Change is in the works here at the homestead, with a new office underway at the front of our house. I'm thrilled to have Aunt Cleeta's desk that sat in her living room in Terre Haute for more than three decades. Her home on Ohio Blvd. is still the most lovely and distinctive residence in the city in my opinion. For someone who lived the high life in pink French Provincial formality, she was a fun-loving, open-minded, spirited person who rubbed a lot of that off on me.
Aunt Cleeta has been gone for something like 11 years now, so the fact that her desk unexpectedly made its way to me (thanks Dad and Sue!) at a time when I'm moving my workspace is too cool!
Alison and Carlos are taking the futon and I'm scouting for the rest of the furniture to complete the new "look." But first, the hard work must begin. I'll be a painting fool this weekend. "Beeswax" is the name of the pale yellow color I'm using, provided that the test strip I'm applying in the next hour or so looks decent. We shall see.
Rory has been educating me about Firefly, a TV series (now off the air) about cowboys in space. It must be something if Rory is excited because he's pretty hard to impress. I do believe this is what I'll be watching this week.
Last week, we made the journey to Cellular Field to see the Sox spank the Mariners 13-5. What an exciting night. For my first visit to Cellular, I was struck by the tasty assortment of food going way beyond ordinary baseball fare. Good Lord, I ate like a pig.
United Airlines has some great new commercials airing during the Olympics, with things like an orchestra of sea creatures forming an island of music out in the ocean. Still, the piece below is my favorite. It's fanciful and stylistic. Plus, the dad in the commercial looks so much like Jay. Wonderful!
"I'm an ordinary guy with an extraordinary job." -- Bernie Mac.
What a kind and talented person. We laughed our heads off at The Bernie Mac Show. I especially loved his monologues, where he made his case directly with the viewer. His rants usually involved some hilarious household discretion and actually served to give us some insight into the kind of husband and father he was in real life. Bernie Mac was a good guy and a huge talent. He was a Chicago legend and as evidenced by the tributes pouring into the media, he will be missed in a big way.
Decades ago, when teachers at Warren Elementary quizzed us on our favorite subjects, mine was always current events. For some bizarre reason, I rejected cartoons in favor of Walter Cronkite and that "Industry on Parade" program that aired on Saturday mornings. In the '70s, Woodward and Bernstein were cracking the Watergate case while my fanny was planted in a seat at Parsons Hall, wildly scribbling notes during one journalism class or another.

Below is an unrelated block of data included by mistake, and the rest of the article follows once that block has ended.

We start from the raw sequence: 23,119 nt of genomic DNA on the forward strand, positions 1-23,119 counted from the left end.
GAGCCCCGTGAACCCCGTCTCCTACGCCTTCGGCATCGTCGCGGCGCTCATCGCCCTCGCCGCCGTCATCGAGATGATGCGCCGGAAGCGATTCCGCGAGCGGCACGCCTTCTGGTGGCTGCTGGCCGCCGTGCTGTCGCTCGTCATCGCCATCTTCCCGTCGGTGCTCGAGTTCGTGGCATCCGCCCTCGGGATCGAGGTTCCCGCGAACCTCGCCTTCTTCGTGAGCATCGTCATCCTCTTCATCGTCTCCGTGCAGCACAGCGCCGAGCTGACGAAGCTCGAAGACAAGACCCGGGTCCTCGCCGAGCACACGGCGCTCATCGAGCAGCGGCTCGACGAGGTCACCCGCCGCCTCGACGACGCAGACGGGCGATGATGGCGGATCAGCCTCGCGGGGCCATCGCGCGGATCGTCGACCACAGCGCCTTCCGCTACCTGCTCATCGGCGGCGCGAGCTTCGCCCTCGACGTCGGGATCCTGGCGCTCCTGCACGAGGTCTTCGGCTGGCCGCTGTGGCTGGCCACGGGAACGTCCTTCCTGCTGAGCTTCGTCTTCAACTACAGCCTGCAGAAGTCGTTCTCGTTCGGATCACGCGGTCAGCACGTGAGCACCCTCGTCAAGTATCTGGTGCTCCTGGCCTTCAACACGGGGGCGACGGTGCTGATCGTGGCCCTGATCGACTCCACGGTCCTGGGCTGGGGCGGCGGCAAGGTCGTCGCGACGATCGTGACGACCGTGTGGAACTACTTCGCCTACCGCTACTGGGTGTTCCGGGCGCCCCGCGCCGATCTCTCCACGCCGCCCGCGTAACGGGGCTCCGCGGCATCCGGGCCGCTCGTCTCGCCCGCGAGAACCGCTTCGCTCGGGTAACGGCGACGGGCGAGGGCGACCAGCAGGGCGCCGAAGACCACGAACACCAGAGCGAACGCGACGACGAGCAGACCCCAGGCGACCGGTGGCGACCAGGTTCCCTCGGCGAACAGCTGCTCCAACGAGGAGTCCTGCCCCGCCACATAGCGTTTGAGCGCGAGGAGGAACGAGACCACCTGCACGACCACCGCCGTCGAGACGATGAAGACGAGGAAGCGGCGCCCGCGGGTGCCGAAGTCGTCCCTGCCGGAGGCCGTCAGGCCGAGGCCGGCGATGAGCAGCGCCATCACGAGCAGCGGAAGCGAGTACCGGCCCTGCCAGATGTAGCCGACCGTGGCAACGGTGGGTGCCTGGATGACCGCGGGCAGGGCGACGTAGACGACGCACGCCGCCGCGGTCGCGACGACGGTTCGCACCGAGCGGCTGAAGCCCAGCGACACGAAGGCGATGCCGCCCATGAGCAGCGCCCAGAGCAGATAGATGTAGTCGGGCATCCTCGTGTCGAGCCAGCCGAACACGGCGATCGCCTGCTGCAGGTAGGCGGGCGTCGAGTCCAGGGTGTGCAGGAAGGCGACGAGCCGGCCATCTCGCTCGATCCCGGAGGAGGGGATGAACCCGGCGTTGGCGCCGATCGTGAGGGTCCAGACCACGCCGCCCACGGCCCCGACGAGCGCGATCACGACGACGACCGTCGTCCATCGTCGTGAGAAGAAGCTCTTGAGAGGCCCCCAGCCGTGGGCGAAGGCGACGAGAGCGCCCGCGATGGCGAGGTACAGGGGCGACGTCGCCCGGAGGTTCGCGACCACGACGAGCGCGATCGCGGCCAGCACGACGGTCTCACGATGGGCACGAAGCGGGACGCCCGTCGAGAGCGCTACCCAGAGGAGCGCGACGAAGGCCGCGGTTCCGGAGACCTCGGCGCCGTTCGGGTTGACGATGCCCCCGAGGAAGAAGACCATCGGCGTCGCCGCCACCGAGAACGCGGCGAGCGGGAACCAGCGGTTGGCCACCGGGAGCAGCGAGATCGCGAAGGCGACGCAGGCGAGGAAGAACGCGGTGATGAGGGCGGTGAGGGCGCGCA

And so ... who would have thought it would come to this? The National Enquirer bit into the John Edwards adultry story and didn't let go. Mainstream media, struggling mightily with its own economic concerns, failed to do its job on this one. How could Edwards have believed that he could run for President while concealing a secret of this magnitude? In the old days, it would have been possible. But gone are the days when news was "owned" by traditional media outlets. While news is happening, people are shooting it on video with their own cameras. Their still pics are showing up on Flickr. They are adding their own first-hand observations to their blogs.
Stories don't die out if the people are passionate about them. I'm sure old-timers in the media, accustomed to the traditional ways, are appalled at their new lack of control. The power is now in the hands of the people. And these people are not reading publications that ignore the real stories, fill their pages with rewritten press releases and pander to their advertisers.
The Olympic Games in Beijing are sure to be an eye-opener as we begin to grasp the magnitude and implications of huge economic change in China. However, every time I experience the media hype around these games, I cannot help but wonder what happened to the anonymous young man who planted his feet in front of a tank in Tianamen Square in 1989. Watching TV coverage as this protest unfolded and turned violent, I was struck then by this simple and unflinching act of courage. Did this young man survive? Is he still locked up somewhere? We'll probably never know, but when they talk about courage and spirit and determination during the games, this image is sure to cross my mind.
Just the other day, Rory mentioned something about critical mass bike rides, which are intended to point out how city infrastructures and automobile drivers don't respect the rights (or lives) of bicyclists on the road. Just to be fair, I think he said something about some bicyclists also smacking a few cars with hammers, but we won't go there since it may only be a rumor.
While surfing the Austin 360 fit city blog, I ran across mention of this video of a smackdown during a NYC critical mass bike ride. Seems like no matter where you are or what you are doing, somebody's there with a video camera these days. Good thing, in this case.
Watch this cop dart over and push a cyclist off his bike. Problem is, the officer accused the cyclish of hitting HIM. According to Austin 360, "The New York Times reported that the cyclist, 29-year-old Christopher Long, was later charged with attempted assault, disorderly conduct and resisting arrest." Looks like this cop needs some prosecuting, himself.
Seems so long ago (because it was) but, yes, I saw The Beatles twice. Once at the Indiana State Fairgrounds and the following year at Shea Stadium. Listen carefully around 3:11. I would have been the crying girl desperately screaming, "Ringo!!!" Although Ringo didn't reply to any of the carefully crafted letters I wrote him, he's still my fav Beatle.